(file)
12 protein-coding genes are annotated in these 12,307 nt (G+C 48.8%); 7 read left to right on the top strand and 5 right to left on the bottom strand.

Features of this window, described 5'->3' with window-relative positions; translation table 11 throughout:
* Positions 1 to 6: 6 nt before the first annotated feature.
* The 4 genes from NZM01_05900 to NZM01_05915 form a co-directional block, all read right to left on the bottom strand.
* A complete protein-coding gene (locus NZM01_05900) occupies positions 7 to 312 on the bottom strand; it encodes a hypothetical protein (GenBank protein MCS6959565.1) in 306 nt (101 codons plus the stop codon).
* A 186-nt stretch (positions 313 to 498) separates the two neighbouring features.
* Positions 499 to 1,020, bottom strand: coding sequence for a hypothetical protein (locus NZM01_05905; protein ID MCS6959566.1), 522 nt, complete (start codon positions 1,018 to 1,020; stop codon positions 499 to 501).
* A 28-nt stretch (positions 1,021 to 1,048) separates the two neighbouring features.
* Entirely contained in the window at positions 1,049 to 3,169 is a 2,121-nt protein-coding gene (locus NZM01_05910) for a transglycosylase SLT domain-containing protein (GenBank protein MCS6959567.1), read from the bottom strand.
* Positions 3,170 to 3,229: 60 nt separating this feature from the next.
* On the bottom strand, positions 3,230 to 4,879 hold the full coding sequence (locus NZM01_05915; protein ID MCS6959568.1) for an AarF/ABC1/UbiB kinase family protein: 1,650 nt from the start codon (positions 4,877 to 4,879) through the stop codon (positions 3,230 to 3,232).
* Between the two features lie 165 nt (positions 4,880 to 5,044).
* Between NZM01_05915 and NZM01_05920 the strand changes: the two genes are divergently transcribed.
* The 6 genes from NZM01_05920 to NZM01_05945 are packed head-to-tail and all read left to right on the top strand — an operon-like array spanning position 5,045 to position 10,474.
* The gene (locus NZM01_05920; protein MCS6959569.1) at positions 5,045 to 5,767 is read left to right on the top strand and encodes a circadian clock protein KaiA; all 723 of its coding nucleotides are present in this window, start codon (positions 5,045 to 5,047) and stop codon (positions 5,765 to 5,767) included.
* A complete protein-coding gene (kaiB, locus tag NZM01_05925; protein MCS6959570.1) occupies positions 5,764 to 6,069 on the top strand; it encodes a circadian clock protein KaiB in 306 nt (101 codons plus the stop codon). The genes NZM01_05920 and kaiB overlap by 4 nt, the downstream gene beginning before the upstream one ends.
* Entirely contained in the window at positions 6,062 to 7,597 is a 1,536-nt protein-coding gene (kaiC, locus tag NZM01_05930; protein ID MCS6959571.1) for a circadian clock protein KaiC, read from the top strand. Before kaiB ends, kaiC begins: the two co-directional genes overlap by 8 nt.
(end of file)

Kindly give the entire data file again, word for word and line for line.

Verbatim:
12 protein-coding genes are annotated in these 12,307 nt (G+C 48.8%); 7 read left to right on the top strand and 5 right to left on the bottom strand.

Features of this window, described 5'->3' with window-relative positions; translation table 11 throughout:
* Positions 1 to 6: 6 nt before the first annotated feature.
* The 4 genes from NZM01_05900 to NZM01_05915 form a co-directional block, all read right to left on the bottom strand.
* A complete protein-coding gene (locus NZM01_05900) occupies positions 7 to 312 on the bottom strand; it encodes a hypothetical protein (GenBank protein MCS6959565.1) in 306 nt (101 codons plus the stop codon).
* A 186-nt stretch (positions 313 to 498) separates the two neighbouring features.
* Positions 499 to 1,020, bottom strand: coding sequence for a hypothetical protein (locus NZM01_05905; protein ID MCS6959566.1), 522 nt, complete (start codon positions 1,018 to 1,020; stop codon positions 499 to 501).
* A 28-nt stretch (positions 1,021 to 1,048) separates the two neighbouring features.
* Entirely contained in the window at positions 1,049 to 3,169 is a 2,121-nt protein-coding gene (locus NZM01_05910) for a transglycosylase SLT domain-containing protein (GenBank protein MCS6959567.1), read from the bottom strand.
* Positions 3,170 to 3,229: 60 nt separating this feature from the next.
* On the bottom strand, positions 3,230 to 4,879 hold the full coding sequence (locus NZM01_05915; protein ID MCS6959568.1) for an AarF/ABC1/UbiB kinase family protein: 1,650 nt from the start codon (positions 4,877 to 4,879) through the stop codon (positions 3,230 to 3,232).
* Between the two features lie 165 nt (positions 4,880 to 5,044).
* Between NZM01_05915 and NZM01_05920 the strand changes: the two genes are divergently transcribed.
* The 6 genes from NZM01_05920 to NZM01_05945 are packed head-to-tail and all read left to right on the top strand — an operon-like array spanning position 5,045 to position 10,474.
* The gene (locus NZM01_05920; protein MCS6959569.1) at positions 5,045 to 5,767 is read left to right on the top strand and encodes a circadian clock protein KaiA; all 723 of its coding nucleotides are present in this window, start codon (positions 5,045 to 5,047) and stop codon (positions 5,765 to 5,767) included.
* A complete protein-coding gene (kaiB, locus tag NZM01_05925; protein MCS6959570.1) occupies positions 5,764 to 6,069 on the top strand; it encodes a circadian clock protein KaiB in 306 nt (101 codons plus the stop codon). The genes NZM01_05920 and kaiB overlap by 4 nt, the downstream gene beginning before the upstream one ends.
* Entirely contained in the window at positions 6,062 to 7,597 is a 1,536-nt protein-coding gene (kaiC, locus tag NZM01_05930; protein ID MCS6959571.1) for a circadian clock protein KaiC, read from the top strand. Before kaiB ends, kaiC begins: the two co-directional genes overlap by 8 nt.